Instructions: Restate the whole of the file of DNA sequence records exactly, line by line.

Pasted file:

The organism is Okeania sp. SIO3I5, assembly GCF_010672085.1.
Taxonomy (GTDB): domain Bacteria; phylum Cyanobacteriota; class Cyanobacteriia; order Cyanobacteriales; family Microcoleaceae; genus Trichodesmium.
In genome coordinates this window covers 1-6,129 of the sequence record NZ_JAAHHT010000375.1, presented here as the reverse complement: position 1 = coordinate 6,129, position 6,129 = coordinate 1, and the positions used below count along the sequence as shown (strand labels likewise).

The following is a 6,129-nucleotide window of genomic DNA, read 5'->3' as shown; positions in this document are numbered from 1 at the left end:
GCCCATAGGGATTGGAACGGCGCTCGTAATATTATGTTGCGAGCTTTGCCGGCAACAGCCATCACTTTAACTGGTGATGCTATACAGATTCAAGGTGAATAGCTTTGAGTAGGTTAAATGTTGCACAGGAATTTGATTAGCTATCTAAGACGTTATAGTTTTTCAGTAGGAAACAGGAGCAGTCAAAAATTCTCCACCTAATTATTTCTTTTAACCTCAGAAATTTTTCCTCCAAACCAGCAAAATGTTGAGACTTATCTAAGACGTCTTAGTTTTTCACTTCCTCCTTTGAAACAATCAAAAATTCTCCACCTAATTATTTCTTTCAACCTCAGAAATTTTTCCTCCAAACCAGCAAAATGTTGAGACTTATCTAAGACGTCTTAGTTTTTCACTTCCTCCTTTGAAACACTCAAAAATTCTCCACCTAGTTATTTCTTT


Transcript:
The organism is Okeania sp. SIO3I5, assembly GCF_010672085.1.
Taxonomy (GTDB): domain Bacteria; phylum Cyanobacteriota; class Cyanobacteriia; order Cyanobacteriales; family Microcoleaceae; genus Trichodesmium.
In genome coordinates this window covers 1-6,129 of the sequence record NZ_JAAHHT010000375.1, presented here as the reverse complement: position 1 = coordinate 6,129, position 6,129 = coordinate 1, and the positions used below count along the sequence as shown (strand labels likewise).

The following is a 6,129-nucleotide window of genomic DNA, read 5'->3' as shown; positions in this document are numbered from 1 at the left end:
GCCCATAGGGATTGGAACGGCGCTCGTAATATTATGTTGCGAGCTTTGCCGGCAACAGCCATCACTTTAACTGGTGATGCTATACAGATTCAAGGTGAATAGCTTTGAGTAGGTTAAATGTTGCACAGGAATTTGATTAGCTATCTAAGACGTTATAGTTTTTCAGTAGGAAACAGGAGCAGTCAAAAATTCTCCACCTAATTATTTCTTTTAACCTCAGAAATTTTTCCTCCAAACCAGCAAAATGTTGAGACTTATCTAAGACGTCTTAGTTTTTCACTTCCTCCTTTGAAACAATCAAAAATTCTCCACCTAATTATTTCTTTCAACCTCAGAAATTTTTCCTCCAAACCAGCAAAATGTTGAGACTTATCTAAGACGTCTTAGTTTTTCACTTCCTCCTTTGAAACACTCAAAAATTCTCCACCTAGTTATTTCTTT